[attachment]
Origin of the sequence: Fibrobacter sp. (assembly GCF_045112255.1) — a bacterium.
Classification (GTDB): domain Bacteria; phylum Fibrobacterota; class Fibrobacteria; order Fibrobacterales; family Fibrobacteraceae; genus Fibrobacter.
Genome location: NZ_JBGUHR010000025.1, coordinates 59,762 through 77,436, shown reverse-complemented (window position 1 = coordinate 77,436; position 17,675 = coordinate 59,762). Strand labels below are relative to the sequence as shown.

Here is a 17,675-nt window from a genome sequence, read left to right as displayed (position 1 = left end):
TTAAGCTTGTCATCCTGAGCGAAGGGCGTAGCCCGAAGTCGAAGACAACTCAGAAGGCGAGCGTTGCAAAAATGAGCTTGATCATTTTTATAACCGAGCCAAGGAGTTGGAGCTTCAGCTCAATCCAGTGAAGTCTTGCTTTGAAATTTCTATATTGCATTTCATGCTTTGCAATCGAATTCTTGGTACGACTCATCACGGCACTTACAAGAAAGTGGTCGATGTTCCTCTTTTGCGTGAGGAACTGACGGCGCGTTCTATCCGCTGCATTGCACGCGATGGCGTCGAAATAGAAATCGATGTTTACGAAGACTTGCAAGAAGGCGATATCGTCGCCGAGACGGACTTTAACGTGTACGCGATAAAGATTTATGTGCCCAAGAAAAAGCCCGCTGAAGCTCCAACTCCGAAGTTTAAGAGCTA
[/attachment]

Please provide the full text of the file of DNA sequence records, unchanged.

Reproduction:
Origin of the sequence: Fibrobacter sp. (assembly GCF_045112255.1) — a bacterium.
Classification (GTDB): domain Bacteria; phylum Fibrobacterota; class Fibrobacteria; order Fibrobacterales; family Fibrobacteraceae; genus Fibrobacter.
Genome location: NZ_JBGUHR010000025.1, coordinates 59,762 through 77,436, shown reverse-complemented (window position 1 = coordinate 77,436; position 17,675 = coordinate 59,762). Strand labels below are relative to the sequence as shown.

Here is a 17,675-nt window from a genome sequence, read left to right as displayed (position 1 = left end):
TTAAGCTTGTCATCCTGAGCGAAGGGCGTAGCCCGAAGTCGAAGACAACTCAGAAGGCGAGCGTTGCAAAAATGAGCTTGATCATTTTTATAACCGAGCCAAGGAGTTGGAGCTTCAGCTCAATCCAGTGAAGTCTTGCTTTGAAATTTCTATATTGCATTTCATGCTTTGCAATCGAATTCTTGGTACGACTCATCACGGCACTTACAAGAAAGTGGTCGATGTTCCTCTTTTGCGTGAGGAACTGACGGCGCGTTCTATCCGCTGCATTGCACGCGATGGCGTCGAAATAGAAATCGATGTTTACGAAGACTTGCAAGAAGGCGATATCGTCGCCGAGACGGACTTTAACGTGTACGCGATAAAGATTTATGTGCCCAAGAAAAAGCCCGCTGAAGCTCCAACTCCGAAGTTTAAGAGCTA